STOL P2012 Deliveries In January


Tecnam says the STOL version of its P2012 Traveller twin will be certified by the end of this year and deliveries will begin in January. In a news release at NBAA-BACE in Las Vegas, the company said the test aircraft has met or exceeded performance expectations and is ready to serve the remote and challenging runways for which it was designed. “Addressing the needs of a market niche that has been underdeveloped and unsupported for decades, Tecnam once again provides a solution for operators seeking a modern, spacious, comfortable, safe yet stylish aircraft with outstanding STOL capabilities for their business,” the company said.

With a few exceptions, the market for STOL commercial aircraft is filled with decades-old designs that get the job done but are typically noisy and uncomfortable. Tecnam says its new plane has airliner-type creature comforts for the nine passengers including heat and air conditioning, charging ports, reading lights and, yes, cupholders. Up front there’s a full G1000Xi avionics with a GFC 700 autopilot and synthetic vision. With a payload of 2830 pounds it’s off the runway in 1035 feet and lands in 740 feet, courtesy of an extra 8.5 feet of wing and Continental GSIO-520-S engines instead of the Lycoming TEO-540-C1As in the Traveller. It’s quickly convertible to cargo or special mission configurations. Existing P2012 pilots do not need a new type rating.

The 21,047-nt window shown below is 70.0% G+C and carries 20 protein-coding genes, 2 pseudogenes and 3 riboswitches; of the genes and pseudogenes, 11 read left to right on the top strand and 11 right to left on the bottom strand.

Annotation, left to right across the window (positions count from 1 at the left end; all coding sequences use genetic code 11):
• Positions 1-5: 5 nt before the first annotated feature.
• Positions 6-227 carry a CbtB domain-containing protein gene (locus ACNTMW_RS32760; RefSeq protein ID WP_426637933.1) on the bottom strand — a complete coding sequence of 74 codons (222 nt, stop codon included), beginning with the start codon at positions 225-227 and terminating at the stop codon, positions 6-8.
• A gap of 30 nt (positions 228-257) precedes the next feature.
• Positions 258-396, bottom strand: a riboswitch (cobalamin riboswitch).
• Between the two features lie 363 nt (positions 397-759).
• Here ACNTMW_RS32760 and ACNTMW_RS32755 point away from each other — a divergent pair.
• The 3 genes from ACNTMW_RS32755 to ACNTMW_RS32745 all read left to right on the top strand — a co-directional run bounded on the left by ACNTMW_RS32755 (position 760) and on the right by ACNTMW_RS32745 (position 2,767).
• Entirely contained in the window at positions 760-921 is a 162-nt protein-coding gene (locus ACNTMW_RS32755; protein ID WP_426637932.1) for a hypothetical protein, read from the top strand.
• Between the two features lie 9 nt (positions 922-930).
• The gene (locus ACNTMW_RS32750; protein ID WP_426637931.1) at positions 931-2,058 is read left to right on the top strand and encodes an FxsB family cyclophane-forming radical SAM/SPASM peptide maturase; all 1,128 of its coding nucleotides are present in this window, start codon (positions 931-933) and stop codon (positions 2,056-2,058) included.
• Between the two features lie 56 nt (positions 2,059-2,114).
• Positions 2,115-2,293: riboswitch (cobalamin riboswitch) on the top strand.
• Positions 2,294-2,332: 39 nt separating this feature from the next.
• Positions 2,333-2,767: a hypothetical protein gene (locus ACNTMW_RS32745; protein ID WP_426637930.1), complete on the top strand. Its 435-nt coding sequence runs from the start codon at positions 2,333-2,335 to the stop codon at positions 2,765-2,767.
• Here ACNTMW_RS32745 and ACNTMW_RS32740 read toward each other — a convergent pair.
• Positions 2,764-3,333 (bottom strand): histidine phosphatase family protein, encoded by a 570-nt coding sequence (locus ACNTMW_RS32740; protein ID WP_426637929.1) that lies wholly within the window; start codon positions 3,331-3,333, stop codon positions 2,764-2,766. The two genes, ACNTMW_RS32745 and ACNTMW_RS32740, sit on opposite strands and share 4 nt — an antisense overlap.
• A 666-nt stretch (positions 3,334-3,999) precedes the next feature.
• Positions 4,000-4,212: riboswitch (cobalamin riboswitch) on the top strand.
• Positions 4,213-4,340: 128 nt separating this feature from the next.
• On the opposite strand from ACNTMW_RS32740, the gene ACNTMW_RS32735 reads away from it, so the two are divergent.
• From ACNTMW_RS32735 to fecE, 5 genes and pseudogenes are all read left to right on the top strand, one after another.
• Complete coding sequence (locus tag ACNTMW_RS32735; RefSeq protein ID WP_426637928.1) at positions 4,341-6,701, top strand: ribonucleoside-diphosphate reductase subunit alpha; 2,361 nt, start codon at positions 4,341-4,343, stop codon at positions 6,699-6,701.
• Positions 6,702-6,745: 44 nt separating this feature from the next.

Russ Niles
Russ Niles is Editor-in-Chief of AVweb. He has been a pilot for 30 years and joined AVweb 22 years ago. He and his wife Marni live in southern British Columbia where they also operate a small winery.

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    • Different countries, different rules with different wording. For instance under EASA: A type rating can be either a single type rating or a multi-engine type rating. With a single type rating, the pilot is certified to fly only that type of aircraft.

      • Sorry I jumped the gun, EASA has provisions for a Multi Engine Piston Class Rating much like the FAA ME rating. In the past individual type ratings were required but that may have changed.